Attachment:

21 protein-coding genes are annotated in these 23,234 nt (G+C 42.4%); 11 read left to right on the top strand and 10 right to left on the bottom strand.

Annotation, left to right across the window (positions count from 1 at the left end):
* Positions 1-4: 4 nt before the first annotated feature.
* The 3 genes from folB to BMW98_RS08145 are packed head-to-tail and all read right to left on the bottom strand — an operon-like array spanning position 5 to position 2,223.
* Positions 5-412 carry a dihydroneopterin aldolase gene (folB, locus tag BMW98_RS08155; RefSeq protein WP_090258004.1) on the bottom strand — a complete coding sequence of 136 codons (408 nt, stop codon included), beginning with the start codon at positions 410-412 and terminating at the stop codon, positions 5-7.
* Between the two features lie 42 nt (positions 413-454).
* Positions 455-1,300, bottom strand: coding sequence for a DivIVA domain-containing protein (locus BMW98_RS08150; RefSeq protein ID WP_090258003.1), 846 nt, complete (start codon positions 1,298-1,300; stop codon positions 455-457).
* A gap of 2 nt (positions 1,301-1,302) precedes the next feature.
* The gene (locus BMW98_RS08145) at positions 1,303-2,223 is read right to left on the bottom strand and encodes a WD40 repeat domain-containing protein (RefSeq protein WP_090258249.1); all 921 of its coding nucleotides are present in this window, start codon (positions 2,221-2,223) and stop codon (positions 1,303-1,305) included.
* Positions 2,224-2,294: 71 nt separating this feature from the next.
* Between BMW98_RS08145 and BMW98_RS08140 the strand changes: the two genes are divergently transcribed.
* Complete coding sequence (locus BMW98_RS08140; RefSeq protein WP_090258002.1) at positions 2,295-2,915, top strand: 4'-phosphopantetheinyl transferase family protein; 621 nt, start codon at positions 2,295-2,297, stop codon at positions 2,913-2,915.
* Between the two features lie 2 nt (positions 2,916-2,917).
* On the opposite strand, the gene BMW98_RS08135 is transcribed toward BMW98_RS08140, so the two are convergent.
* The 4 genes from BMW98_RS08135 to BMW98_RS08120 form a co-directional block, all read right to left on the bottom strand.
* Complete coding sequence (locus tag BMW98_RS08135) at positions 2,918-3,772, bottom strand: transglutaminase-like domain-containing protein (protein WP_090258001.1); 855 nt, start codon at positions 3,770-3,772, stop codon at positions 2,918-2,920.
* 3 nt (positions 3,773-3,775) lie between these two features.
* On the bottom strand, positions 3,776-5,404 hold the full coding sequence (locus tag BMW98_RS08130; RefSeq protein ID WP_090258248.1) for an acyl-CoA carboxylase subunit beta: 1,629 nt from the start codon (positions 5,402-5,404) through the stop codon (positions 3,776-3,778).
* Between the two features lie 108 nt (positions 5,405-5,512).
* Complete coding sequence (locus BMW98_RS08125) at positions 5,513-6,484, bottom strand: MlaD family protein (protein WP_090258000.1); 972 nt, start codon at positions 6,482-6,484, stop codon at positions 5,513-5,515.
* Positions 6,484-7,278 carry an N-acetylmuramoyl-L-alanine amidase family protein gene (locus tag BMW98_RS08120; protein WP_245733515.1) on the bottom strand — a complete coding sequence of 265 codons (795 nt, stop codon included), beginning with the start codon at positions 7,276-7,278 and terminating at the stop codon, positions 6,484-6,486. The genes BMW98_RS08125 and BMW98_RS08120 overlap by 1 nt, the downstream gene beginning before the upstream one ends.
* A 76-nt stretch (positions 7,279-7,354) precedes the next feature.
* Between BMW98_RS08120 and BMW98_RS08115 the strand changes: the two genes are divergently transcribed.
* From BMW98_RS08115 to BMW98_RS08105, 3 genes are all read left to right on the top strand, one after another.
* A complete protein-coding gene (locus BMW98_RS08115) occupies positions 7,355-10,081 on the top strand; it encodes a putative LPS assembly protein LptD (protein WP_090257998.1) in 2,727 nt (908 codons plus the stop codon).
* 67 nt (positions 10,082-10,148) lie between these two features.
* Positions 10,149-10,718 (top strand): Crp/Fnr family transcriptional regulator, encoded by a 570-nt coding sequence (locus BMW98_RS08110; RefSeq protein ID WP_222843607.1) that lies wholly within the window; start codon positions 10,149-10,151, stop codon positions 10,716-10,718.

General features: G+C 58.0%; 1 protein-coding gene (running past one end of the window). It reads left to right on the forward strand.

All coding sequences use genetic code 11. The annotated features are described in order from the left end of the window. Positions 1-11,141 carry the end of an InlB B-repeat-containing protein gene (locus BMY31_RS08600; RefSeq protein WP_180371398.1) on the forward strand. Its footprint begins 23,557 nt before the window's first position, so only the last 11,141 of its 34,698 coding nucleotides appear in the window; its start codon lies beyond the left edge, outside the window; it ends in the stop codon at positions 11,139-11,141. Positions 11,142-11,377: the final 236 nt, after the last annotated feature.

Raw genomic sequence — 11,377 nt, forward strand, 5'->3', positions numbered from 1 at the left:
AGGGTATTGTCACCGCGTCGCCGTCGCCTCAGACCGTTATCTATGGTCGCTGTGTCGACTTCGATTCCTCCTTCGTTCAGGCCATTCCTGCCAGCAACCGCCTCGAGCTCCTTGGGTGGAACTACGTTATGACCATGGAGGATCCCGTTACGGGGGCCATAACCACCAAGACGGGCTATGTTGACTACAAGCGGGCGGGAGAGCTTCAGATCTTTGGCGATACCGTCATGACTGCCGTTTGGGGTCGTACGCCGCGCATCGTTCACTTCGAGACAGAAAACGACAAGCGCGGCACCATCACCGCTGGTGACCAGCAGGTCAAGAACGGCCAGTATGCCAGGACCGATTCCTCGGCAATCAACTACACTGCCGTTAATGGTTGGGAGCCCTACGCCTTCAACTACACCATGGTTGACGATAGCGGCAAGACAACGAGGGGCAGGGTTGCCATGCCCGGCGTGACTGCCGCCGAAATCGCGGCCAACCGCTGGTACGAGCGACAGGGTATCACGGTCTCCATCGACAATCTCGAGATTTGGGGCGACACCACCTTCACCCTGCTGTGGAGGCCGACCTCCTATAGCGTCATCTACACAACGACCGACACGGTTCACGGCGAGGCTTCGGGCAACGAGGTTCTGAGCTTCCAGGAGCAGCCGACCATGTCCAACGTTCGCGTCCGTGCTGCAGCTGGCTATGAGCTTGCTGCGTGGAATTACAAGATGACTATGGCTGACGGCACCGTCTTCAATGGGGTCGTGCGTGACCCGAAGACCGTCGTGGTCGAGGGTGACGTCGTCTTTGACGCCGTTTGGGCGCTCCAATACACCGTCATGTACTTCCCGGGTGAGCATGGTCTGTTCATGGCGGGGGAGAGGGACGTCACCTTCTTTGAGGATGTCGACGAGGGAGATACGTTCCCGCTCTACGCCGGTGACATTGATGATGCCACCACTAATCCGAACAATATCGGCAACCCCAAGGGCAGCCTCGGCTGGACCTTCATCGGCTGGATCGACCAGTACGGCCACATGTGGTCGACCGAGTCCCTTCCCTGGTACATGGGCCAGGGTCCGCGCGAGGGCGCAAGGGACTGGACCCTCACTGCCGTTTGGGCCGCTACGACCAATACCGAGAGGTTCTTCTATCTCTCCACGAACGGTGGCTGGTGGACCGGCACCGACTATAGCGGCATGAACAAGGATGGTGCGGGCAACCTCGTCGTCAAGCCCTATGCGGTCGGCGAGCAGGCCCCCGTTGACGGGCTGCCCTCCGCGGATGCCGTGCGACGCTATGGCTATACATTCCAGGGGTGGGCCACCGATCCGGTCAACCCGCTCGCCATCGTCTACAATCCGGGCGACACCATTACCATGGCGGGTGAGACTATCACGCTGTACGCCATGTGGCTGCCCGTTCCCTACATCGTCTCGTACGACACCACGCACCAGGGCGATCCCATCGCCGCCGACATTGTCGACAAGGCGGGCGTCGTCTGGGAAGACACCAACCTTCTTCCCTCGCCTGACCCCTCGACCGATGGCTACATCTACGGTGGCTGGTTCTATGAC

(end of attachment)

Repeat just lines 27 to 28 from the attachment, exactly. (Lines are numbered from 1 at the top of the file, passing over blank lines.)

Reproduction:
* Positions 10,149-10,718 (top strand): Crp/Fnr family transcriptional regulator, encoded by a 570-nt coding sequence (locus BMW98_RS08110; RefSeq protein ID WP_222843607.1) that lies wholly within the window; start codon positions 10,149-10,151, stop codon positions 10,716-10,718.

General features: G+C 58.0%; 1 protein-coding gene (running past one end of the window). It reads left to right on the forward strand.